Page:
A number of NBA players have trade kickers in their contracts – bonuses up to 15 percent of the players’ remaining salary.
Timing, however, is crucial in determining whether or not a kicker actually kicks. When a player is traded with a bonus, the additional salary is averaged out over his contract, excluding any player or team option years.
For instance, Atlanta Hawks guard Jeff Teague is due $800,000 if he’s traded. Dealt before July, Teague’s salary would actually jump to $8.4 million for both the completed 2015-16 season and the 2016-17 campaign.
That’s a significant caveat; even if a trade happens as late as June, the player’s salary for the previous season, on paper, is impacted by the bonus.
Should Atlanta move Teague next season, which officially starts in July, the entire bonus will raise his 2016-17 salary to $8.8 million.
The complication rises when a player is already getting paid a maximum salary for the current season.
Memphis Grizzlies center Marc Gasol, earning the maximum of $19.7 million for a player with seven years of experience, cannot go over that number with a kicker. Traded in June, Gasol would get no bonus at all; dealt in July, the Grizzlies would be on hook for $10.2 million.
While Memphis may have no interest in trading the former Defensive Player of the Year, if they do, a deal in June makes a lot more sense economically than it would in July.
Once the NBA’s year rolls over to 2016-17, Gasol’s salary climbs to $21.2 million, short of the projected $25.9 million, mid-tier maximum. The incoming team wouldn’t be responsible for paying his bonus, but Gasol’s salary cap number would climb by $3.4 million for each of the next three seasons.
A bonus wouldn’t impact Gasol’s final player option year of $25.6 million for the 2019-20 season.
Other players who “should” be dealt in June rather than July include Blake Griffin of the Los Angeles Clippers, Carmelo Anthony of the New York Knicks (who also has a no-trade clause) and both Derrick Rose and Jimmy Butler of the Chicago Bulls among others. Of course, the listed teams may have no interest in parting with their respective players.
Gordon Hayward of the Utah Jazz is an interesting case in that he is eligible for some of his bonus as a non-max player. In June, he could receive a $2 million bonus, upping his salary by roughly $1 million for both last and next season. In July, he would be eligible for the full $2.4 million, which would apply entirely on his 2016-17 cap figure.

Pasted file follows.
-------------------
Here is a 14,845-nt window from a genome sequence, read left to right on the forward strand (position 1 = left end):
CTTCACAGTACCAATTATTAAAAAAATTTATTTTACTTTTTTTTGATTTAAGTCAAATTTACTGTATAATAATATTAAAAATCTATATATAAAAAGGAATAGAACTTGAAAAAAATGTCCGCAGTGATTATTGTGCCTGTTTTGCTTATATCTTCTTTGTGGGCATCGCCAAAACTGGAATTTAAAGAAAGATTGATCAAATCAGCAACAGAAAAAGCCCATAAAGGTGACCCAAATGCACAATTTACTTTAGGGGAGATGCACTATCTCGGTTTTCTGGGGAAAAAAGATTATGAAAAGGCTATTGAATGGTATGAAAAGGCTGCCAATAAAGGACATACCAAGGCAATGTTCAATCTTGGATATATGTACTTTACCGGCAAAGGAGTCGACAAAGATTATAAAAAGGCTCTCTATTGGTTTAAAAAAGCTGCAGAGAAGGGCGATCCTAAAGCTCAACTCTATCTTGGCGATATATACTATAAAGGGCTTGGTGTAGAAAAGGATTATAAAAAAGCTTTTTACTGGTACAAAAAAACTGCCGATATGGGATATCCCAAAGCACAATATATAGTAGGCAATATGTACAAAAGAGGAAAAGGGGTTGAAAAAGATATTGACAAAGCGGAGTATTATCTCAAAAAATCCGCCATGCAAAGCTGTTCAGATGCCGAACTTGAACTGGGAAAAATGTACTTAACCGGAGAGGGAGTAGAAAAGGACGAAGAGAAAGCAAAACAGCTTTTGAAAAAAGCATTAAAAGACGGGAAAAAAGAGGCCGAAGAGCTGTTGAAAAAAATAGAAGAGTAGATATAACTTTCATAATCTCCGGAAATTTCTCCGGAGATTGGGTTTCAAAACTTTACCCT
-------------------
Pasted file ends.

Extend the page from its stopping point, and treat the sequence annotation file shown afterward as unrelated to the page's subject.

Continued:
Both the salaries of Vince Carter (Grizzlies) and Butler have slightly different formulas because of Carter’s partially-guaranteed salary and Butler’s signing bonus.
Another quirk in calculating trade bonuses is that a player can optionally waive their bonus – but only if the math is specifically limiting. Last summer, the Los Angeles Lakers wisely used their cap room so there was only room to give Hibbert $78,185 instead of $2.3 million.
Hibbert had to willingly approve the trade from the Indiana Pacers, without his full 15 percent bonus.
With most franchises flush with spending power in July, with the salary cap jumping from $70 million to a projected $92 million, teams may find it difficult to creatively limit a players’ potential trade bonus.
In terms of salary matching, the team trading away a player with a bonus uses the original salary — while the incoming team needs to make room to acquire the player after the bonus is applied.
The following table lists players with potential trade bonuses. Teague’s $800,000 would apply to two seasons, indicated by “x 2” – including the 2015-16 year. Butler’s $877,610 would apply to three seasons (“x 3”):
|Jeff Teague||Atlanta Hawks||10% – $800,000||$400,000 x 2||$800,000|
|Thaddeus Young||Brooklyn Nets||15% – $3.75 mil||$1.25 mil x 3||$1.88 mil x 2|
|Bojan Bogdanovic||Brooklyn Nets||15% – $535,953||$267,977 x 2||$535,953|
|Jimmy Butler||Chicago Bulls||5% – $2.6 mil||$0||$877,610 x 3|
|Derrick Rose||Chicago Bulls||15% – $3.2 mil||$0||$3.2 mil|
|Nikola Mirotic||Chicago Bulls||15% – $867,368||$433,684 x 2||$867,368|
|Kyrie Irving||Cleveland Cavaliers||15% – $8.5 mil||$0||$2.8 mil x 3|
|Danilo Gallinari||Denver Nuggets||15% – $2.3 mil||$1.1 mil x 2||$2.3 mil|
|Andre Iguodala||Golden State Warriors||15% – $1.7 mil||$834,853 x 2||$1.7 mil|
|Blake Griffin||Los Angeles Clippers||15% – $5.8 mil||$0||$5.8 mil x 1|
|Chris Paul||Los Angeles Clippers||15% – $7.1 mil||$0||$7.1 mil x 1|
|DeAndre Jordan||Los Angeles Clippers||15% – $6.6 mil||$0||$3.3 mil x 2|
|J.J. Redick||Los Angeles Clippers||5% – $368,875||$184,438 x 2||$368,875|
|Marc Gasol||Memphis Grizzlies||15% – $10.2 mil||$0||$3.4 mil x 3|
|Vince Carter||Memphis Grizzlies||15% – $639,609||$435,393; $204,216||$639,609|
|Brandan Wright||Memphis Grizzlies||15% – $1.7 mil||$583,282 x 3||$874,923 x 2|
|Tyreke Evans||New Orleans Pelicans||$1.0 mil||$500 x 2||$1.0 mil|
|Carmelo Anthony||New York Knicks||15% – $11.8 mil||$0||$3.9 mil x 3|
|Enes Kanter||Oklahoma City Thunder||15% – $5.3 mil||$0||$2.6 mil x 2|
|Kawhi Leonard||San Antonio Spurs||15% – $8.5 mil||$0||$2.8 mil x 3|